The National Food Company is comparing two proposals – proposal L and proposal M. Proposal L has a useful life of 7 years whereas proposal M has a useful life of 4 years. Both the proposals require an equal initial investment of $180,000. The information about cash inflow expected from proposal L and proposal M is given below:
The management of National Food Company wants a 10% rate of return on capital investments.
Required: Compare two proposals using net present value method. (Hint: An expert valuer estimates that the residual value of proposal L will be $60,000 at the end of Year 4.)
(1) Computation of net present value:
The two proposals have unequal useful lives and therefore their net present value cannot be directly compared. To make the proposals comparable, we assume that proposal L is terminated at the end of 4th year which is the end of the life of proposal M. For this purpose, we have to estimate the residual value of proposal L and assume that the proposal is sold at this value at the end of 4th year.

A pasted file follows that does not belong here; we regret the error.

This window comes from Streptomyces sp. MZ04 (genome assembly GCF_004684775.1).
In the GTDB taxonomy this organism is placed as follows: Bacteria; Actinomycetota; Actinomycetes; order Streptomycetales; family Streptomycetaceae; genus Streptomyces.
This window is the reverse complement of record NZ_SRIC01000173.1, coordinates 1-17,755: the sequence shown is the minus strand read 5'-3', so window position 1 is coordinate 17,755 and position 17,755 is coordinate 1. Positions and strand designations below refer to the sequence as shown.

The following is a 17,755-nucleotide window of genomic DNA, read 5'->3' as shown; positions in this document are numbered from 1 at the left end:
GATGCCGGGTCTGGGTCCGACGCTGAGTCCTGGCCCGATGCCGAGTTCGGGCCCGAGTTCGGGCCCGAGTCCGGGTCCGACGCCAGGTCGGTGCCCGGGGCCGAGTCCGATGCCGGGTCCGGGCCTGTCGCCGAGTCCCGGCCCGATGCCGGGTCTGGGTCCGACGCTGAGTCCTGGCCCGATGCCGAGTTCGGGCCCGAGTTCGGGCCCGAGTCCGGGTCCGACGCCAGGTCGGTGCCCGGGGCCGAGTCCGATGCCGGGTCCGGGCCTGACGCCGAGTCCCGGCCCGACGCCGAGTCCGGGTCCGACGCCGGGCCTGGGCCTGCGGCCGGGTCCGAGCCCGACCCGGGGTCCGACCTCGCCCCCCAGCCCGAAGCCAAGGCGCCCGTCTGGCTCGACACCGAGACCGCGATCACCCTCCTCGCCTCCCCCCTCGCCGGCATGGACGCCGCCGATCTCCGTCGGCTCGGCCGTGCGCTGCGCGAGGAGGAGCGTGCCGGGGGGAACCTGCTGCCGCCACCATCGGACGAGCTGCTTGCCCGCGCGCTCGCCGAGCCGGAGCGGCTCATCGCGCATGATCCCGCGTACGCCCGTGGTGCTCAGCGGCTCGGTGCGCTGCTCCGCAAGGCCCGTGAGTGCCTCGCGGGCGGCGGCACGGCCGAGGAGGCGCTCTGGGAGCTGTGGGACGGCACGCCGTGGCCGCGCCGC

The net present value of proposal L and proposal M is computed below:
Net present value of proposal L:
- *Value from present value of $1 table.
- **Estimated residual value of the proposal L at the end of 4th year. The residual (or salvage) value estimated at any point of time might not necessarily be the same as the total expected future cash inflow of the proposal. In fact, it might be a different account. In this exercise, for instance, the total expected cash inflow of years 5, 6 and 7 is $80,000 (= $30,000 + $30,000 + $20,000) but we have estimated a residual value of $60,000 at the end of year 4. Such valuations are generally determined by an independent expert valuer or by the entity’s management itself.
Net present value of proposal M:
*Value from present value of an annuity of $1 in arrears table.
Proposal L looks more desirable because its net present value is more than that of proposal M.